John Mathias Burk

Question: Where was John Mathias Burk’s home in Nauvoo located?

Answer: John was born on February 4, 1793 in German Flatts, Herkimer, New York, of Dutch ancestry. His great-grandparents were born in New York in the early 1700's. He married Abigail Fellows on March 15, 1821 in Geauga, Ohio. They had two children: Charles born on September 2, 1823 in Kirtland, and a daughter, Abi Salina Burk, born April 8, 1825 in Kirtland.

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It was in October 1830 that Joseph Smith sent missionaries from New York to preach to the Lamanites on the Missouri frontier. Those missionaries were preaching the gospel as they traveled. They stopped for a brief time in Kirtland, and John was baptized a member of The Church of Jesus Christ of Latter Day Saints, in the fall of 1830, by Parley P. Pratt. Charles was baptized later by Peter Whitmer.

Heeding the Prophet Joseph’s call to gather to Zion, John, Abigail and their two children began the journey from Kirtland to Independence, Missouri. On the way, Abigail contacted cholera and died on November 8, 1832, near St. Louis.

John married Keziah Van Benthuysen (Rollins), a widow with three children, on January 22, 1835 in Missouri. John and Keziah had two daughters. In the Far West, Missouri records, John is listed as owning a public house (an inn). He also signed a petition, along with eight other prominent members of the Church (Edward Partridge, Heber C. Kimball, John Taylor, Brigham Young, etc) addressed to the state of Missouri asking for protection in the laws and being able to worship as they saw fit. It was signed in Far West in December 1838.

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After the Mormons were driven from the state of Missouri during the winter of 1838-1839, John’s family eventually settled in Montrose, Iowa where he was a member of the High Council in 1839. They soon moved to Nauvoo where their home was one block north of the Nauvoo Temple. He was the Bishop of the Nauvoo 2nd ward. At one time he was also listed as a member of the Nauvoo 5th ward high priest quorum presidency with President Edward Hunter and fellow counselor, Benjamin Covey.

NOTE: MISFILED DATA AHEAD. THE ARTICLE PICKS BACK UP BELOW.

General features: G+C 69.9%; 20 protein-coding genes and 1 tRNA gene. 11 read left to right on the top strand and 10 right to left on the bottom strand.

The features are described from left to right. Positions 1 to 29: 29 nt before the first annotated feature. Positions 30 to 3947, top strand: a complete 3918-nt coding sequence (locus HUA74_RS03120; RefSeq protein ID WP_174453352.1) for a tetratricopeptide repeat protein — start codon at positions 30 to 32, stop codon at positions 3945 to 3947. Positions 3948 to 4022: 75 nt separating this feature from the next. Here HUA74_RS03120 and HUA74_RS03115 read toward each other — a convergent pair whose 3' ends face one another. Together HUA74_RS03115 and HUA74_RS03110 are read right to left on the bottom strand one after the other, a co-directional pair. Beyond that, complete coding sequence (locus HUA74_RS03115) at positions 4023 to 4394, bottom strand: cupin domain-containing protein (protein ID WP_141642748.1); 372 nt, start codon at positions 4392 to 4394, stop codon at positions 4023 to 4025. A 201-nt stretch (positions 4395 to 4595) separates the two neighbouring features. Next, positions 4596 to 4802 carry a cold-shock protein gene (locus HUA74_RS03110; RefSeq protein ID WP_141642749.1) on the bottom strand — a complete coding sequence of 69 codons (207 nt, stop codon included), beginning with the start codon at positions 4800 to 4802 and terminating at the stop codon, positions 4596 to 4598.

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After the martyrdom of the Prophet Joseph, the Saints were forced to leave Nauvoo. When the Saints were preparing to leave Nauvoo, John, his son Charles, and stepson, James Rollins built wagons. They sold one to Orson Hyde for $75 in gold. With the money, they were able to make additional wagons. John is listed as a stonemason and a carpenter in Nauvoo. John’s son, Charles, age 23, went with Brigham Young in the Vanguard Company in the summer of 1847, arriving in the Salt Lake Valley on July 24, 1847.

Charles returned to Winter Quarters and then traveled to Utah with his father, John, and the rest of the family in the Willard Richards Company in the summer of 1848. They arrived in Utah on October 10 1848. John’s daughter, Abi, had two children who both died in Nebraska, and then she died coming across the plains in 1849.

Charles married Lydia Tanner on September 25, 1850 in Little Cottonwood, Utah. A few months later they headed with many other Saints to colonize in what is now the San Bernardino area of southern California. It was an arduous trip through hot desert country. While there, he used his carpentry skills and also learned how to operate a grist mill. After seven years, the Saints were re-called to Utah. Charles and Lydia briefly made their home in Parowan, Iron, Utah before finally settling in Minersville, Beaver, Utah, where he spent the remainder of his life. Charles died on February 25, 1888 in Minersville, Utah of heart failure.

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John settled in Ogden where he died on June 8, 1853. He is buried in the Ogden City Cemetery.

Keziah died on January 24, 1878 in Beaver, Utah.

Source: “John Matthias Burk,” by Yvonne Tarwater Jarvis; Material taken from records found in Nauvoo Land and Records office, much of it compiled by Susan Easton Black. Also some from journals of his step-children, James Henry Rollins and Mary Elizabeth Rollins.

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*Keziah’s two daughters, Mary Elizabeth & Caroline Rollins saved as many pages as they could of the Book of Commandments when the printing press was destroyed in Missouri. They hid from the mob in a corn field.